COURT RULES MILITARY
EXPANSION THREATENS SAN PEDRO RIVER: WATER CONSERVATION PLAN DEEMED INADEQUATE,
EXPANSION APPROVAL STRUCK DOWN
In response to a lawsuit
by the Center for Biological Diversity, a federal judge has declared that the
massive expansion of Fort Huachuca is dewatering the San Pedro River and jeopardizing
the existence of the southwestern willow flycatcher and Huachuca water umbel.
The judge declared that the military's water conservation plan would not offset
its impact on the species. He also declared the U.S. Fish & Wildlife Service's
approval of the expansion to be "arbitrary and capricious."
Flowing north from Mexico
into the Gila River in southeast Arizona, the San Pedro is one of the Earth's
the most biological diverse and important ecosystems. It supports 400 species
of birds (nearly half of the U.S. total), 100 species of butterflies, 83 species
of mammals and 47 species of amphibians and reptiles. It has the highest diversity
of vertebrate species in the inland U.S. and the second highest diversity of
land-mammals in the world. It was designated the first "globally important
bird area" by the American Bird Conservancy and one of the northern hemisphere's
eight "last great places" by The Nature Conservancy. In 1988 Congress
recognized the unparalleled value of the San Pedro, designating 45 miles of
it as the nation's first Riparian National Conservation Area.
Nevertheless, the river
is drying up due to unsustainable sprawl and agribusiness. Baseflows have declined
67% since the 1940s and will eventually disappear if aggressive water conservation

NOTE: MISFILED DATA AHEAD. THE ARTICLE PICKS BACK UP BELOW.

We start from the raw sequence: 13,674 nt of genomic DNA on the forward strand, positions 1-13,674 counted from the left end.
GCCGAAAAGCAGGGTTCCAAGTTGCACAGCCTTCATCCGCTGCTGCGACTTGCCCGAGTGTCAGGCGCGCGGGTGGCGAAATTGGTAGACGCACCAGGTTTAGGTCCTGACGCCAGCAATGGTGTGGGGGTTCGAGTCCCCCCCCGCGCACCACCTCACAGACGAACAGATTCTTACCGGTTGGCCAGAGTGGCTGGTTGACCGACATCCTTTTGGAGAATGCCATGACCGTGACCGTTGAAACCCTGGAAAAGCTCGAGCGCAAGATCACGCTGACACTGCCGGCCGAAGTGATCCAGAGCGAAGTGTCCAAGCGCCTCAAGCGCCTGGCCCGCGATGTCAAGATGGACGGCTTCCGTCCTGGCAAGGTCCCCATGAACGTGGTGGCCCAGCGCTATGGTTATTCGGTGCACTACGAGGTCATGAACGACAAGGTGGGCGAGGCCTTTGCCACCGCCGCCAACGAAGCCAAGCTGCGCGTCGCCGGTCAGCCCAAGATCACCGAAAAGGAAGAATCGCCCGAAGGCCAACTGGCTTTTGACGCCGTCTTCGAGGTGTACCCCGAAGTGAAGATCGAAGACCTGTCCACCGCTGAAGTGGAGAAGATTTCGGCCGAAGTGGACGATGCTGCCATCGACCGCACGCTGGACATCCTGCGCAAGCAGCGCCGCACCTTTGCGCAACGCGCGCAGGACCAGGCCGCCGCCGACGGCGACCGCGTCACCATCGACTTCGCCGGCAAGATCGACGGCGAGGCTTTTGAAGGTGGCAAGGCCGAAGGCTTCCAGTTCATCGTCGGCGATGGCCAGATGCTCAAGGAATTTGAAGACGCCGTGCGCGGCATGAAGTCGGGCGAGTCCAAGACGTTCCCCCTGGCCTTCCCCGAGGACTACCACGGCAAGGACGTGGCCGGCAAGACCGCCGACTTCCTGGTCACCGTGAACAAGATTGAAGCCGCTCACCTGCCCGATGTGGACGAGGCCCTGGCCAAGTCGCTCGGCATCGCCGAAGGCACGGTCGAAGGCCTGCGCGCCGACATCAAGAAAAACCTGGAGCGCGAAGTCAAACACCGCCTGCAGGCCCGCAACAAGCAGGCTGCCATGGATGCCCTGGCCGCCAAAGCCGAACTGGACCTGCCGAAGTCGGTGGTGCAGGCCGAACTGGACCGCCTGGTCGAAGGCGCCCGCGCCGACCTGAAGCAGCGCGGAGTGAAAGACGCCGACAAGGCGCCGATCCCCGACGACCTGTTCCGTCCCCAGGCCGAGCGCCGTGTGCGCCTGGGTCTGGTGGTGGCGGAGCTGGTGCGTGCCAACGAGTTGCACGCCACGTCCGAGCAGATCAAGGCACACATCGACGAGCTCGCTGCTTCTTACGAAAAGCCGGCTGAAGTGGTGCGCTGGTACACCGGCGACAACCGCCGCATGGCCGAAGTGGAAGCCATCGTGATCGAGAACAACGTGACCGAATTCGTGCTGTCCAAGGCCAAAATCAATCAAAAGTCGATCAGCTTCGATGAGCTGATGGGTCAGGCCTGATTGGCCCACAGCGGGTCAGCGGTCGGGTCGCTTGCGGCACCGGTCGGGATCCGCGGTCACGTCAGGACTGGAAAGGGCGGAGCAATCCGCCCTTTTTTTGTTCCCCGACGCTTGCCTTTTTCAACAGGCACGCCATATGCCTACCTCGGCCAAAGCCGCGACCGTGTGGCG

actions are not taken soon. The continuous expansion of Fort Huachuca is the
single biggest contributor to the deadly overdraft of the river, thus the U.S.
Army has an exceptional responsibility to ensure the river's future.
The Center successfully
petitioned to list the southwestern willow flycatcher and Huachuca water umbel
as endangered species in the early 1990's. It then filed suit, forcing Fort
Huachuca to submit its expansion plans to the U.S. Fish & Wildlife Service
for review under the Endangered Species Act. The Fish & Wildlife Service
issued a draft decision that expansion would jeopardize the flycatcher and umbel.
It laid out concrete actions the military would have to take to save the river.
Under heavy political pressure, however, the agency later reversed itself, declaring
that the military's water conservation plan was adequate. The Center sued over
the decision. Noting that the Service's own biologists complained that the conservation
plan "doesn't even come close" to offsetting the military's water
withdrawals, judge Alfredo Marquez ruled that the agency "sidestepped its
obligation to make an accurate "no jeopardy" decision based on the
best available evidence."
Fort Huachuca will now have
to develop a new, stronger water conservation plan and re-submit it for review
to the U.S. Fish & Wildlife Service.
To find out more and see the court order,
The Center was represented
in the suit by Susan Dagget of Earthjustice (Denver).